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TOPIC: As the Editor - Sync Sound

As the Editor - Sync Sound 15 Mar 2018 20:28 #94665

I am editing a documentary with a ton of audio files that are not synced with external sound for the dialogue. The audio is not cut at the same time as the clips and often does not have any indicator for a clapper to sync the sound. But my main problem is trying to understand, as the editor, what my job is. When I get the footage. Do I just edit the picture with the in camera sound and give it to the post sound person to sync later? How would they be able to sync the sound if I cut clips and cut off the clapper to sync the sound? Is someone else supposed to sync the sound before editing? I am very confused.
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As the Editor - Sync Sound 16 Mar 2018 00:31 #94666

  • JarrodMFay
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Of course it depends on the agreed upon post workflow and you should really talk to the producer for clarification. I would assume that you're stuck syncing those clips. I know a bunch of sound design folks and they are always handed off dialogue clips to work with that have already been synced. Sorry if that's not the answer you were hoping for. ;)
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As the Editor - Sync Sound 16 Mar 2018 01:34 #94667

  • joema
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SolidBrowser wrote:
I am editing a documentary with a ton of audio files that are not synced with external sound for the dialogue. The audio is not cut at the same time as the clips and often does not have any indicator for a clapper to sync the sound....Do I just edit the picture with the in camera sound and give it to the post sound person to sync later? How would they be able to sync the sound if I cut clips and cut off the clapper to sync the sound? Is someone else supposed to sync the sound before editing?...

I edit documentaries. There is no single workflow -- it should be agreed or specified beforehand. Procedures in the production phase affect post production tools, division of labor, and overall workflow. This includes coordinating what kind of turnovers the audio guy expects.

Some things are absolutely critical, such as setting the camera and audio recorder time of day clocks correctly. If the audio recorder time of day isn't set right, and the clips don't have filenames or metadata for this, and the clips are not kept in an obvious folder, it can be almost impossible to sync them.

Similarly if the cameras have external mics which by accident are left off and if the shot isn't slated, it can be difficult to sync. If it's a multi-cam b-roll sequence such as roving cameras doing start/stop shooting at a wedding reception and if an operator forgets to turn on the camera mic, it's very difficult to sync.

If there is an assistant editor, normally they do the sync. If only one editor, normally they do it. In theory the audio finisher could do it -- provided he's familiar with FCPX, the folder structure and filename conventions. That's often not the case.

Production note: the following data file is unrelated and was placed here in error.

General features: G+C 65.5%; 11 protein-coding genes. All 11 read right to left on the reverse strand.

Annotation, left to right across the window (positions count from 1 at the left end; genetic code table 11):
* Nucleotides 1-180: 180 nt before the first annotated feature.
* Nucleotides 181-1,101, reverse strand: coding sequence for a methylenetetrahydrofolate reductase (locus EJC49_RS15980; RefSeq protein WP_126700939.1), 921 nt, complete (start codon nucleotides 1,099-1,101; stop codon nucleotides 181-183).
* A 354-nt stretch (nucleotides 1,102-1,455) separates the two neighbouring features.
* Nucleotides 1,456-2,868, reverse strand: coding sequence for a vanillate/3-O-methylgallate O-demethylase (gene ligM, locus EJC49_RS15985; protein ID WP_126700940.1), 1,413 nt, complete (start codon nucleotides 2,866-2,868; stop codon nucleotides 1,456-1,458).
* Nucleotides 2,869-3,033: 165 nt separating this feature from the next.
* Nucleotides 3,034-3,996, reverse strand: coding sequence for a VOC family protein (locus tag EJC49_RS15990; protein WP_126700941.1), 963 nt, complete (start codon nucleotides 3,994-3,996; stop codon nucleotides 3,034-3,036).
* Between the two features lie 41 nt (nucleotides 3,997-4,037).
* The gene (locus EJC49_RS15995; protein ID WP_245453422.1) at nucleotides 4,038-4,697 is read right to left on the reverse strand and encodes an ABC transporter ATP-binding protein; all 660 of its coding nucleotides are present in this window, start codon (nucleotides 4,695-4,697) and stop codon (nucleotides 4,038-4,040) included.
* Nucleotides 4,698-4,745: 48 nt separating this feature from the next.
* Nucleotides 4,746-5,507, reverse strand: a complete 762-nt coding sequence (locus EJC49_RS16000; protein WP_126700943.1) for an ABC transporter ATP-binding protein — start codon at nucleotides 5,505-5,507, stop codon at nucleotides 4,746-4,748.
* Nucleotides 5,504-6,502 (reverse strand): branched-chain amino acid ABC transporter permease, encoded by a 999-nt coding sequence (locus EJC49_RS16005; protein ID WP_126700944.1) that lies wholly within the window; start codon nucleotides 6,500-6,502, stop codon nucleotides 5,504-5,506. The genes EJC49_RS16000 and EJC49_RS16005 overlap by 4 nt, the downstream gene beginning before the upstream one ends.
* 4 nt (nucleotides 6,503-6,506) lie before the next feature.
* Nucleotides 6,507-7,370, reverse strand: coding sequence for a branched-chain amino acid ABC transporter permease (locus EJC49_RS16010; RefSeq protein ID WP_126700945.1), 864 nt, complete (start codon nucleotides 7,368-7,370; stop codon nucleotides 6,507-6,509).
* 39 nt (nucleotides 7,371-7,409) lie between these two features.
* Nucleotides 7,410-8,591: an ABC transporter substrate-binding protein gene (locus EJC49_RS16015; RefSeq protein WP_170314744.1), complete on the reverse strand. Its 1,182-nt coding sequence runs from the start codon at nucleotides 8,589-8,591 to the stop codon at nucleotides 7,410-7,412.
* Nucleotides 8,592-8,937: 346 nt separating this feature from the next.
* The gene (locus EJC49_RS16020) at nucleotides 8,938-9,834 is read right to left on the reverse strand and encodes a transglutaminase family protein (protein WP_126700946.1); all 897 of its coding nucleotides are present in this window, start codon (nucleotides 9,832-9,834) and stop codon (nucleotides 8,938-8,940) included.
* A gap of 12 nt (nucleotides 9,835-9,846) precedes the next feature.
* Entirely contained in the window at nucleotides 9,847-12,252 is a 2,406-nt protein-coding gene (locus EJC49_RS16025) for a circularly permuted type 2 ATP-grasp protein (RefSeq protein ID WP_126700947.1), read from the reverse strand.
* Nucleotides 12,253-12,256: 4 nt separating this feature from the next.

We record multichannel polyphonic .WAV files with iXML annotation. FCPX handles this well and IMO it's easier than discrete file-per-channel WAV files without iXML. Our audio guy isn't familiar with this so we sync all audio sources before the hand off. Other groups may handle the division of labor differently.

If you have a small, savvy group of reviewers, they may tolerate rough cuts with just camera audio and no video correction. However in many cases the executive producer or review personnel don't understand this so syncing and selecting the best audio source and doing a quick, minimal exposure/color correction is needed.

If there are no shot notes, no SMPTE timecode, no consistent slate, and documented folder structure, you can at least import everything to FCPX and sort by date. The adjacent audio and video files are usually from the same shot. However it still takes a lot of time to examine these and label them in FCPX then inspect the sync. If the recorder time of day is off it's hard to do that.

It can be easier to just throw everything into Plural Eyes and sync it before importing to FCPX.

Our current practice is to have a dedicated data offload/logging person who coordinates with the production team and builds a spreadsheet as each camera card is offloaded. For scripted work it's sometimes possible to use aids like Movie*Slate, but for documentary this doesn't work so well. www.movie-slate.com

In theory we could use Shot Notes X for some of this: www.koptostudios.com/shot-notes-x/

Likewise Lumberjack is a great system if the production personnel use it consistently and properly: lumberjacksystem.com

So the more quality metadata is captured the easier the job for the post production team. Simply having all camera and recorder time of day clocks set properly helps a lot.

If the camera filenames cannot be customized in camera and they reset to 0000 upon changing cards (as on Sony Alpha cameras) this makes sync a lot harder. Likewise if multiple similar or identical cameras are used, such as Sony A6500 and A7RII or Panasonic G7, GH4 and GH5, when those are set to the same codec it's impossible to tell the files apart unless the files are uniquely named during offload. There is nothing in the video header to identify which file came from which camera, and without that they cannot be labeled in the FCPX inspector and without that FCPX cannot sync them.

The audio finisher is farther away (in workflow terms) from these peculiarities, so IMO it's better to handle these before the turnover to audio. Ideally it should be handled at offload time by the DIT but that's not always possible.
Last Edit: 16 Mar 2018 01:36 by joema.
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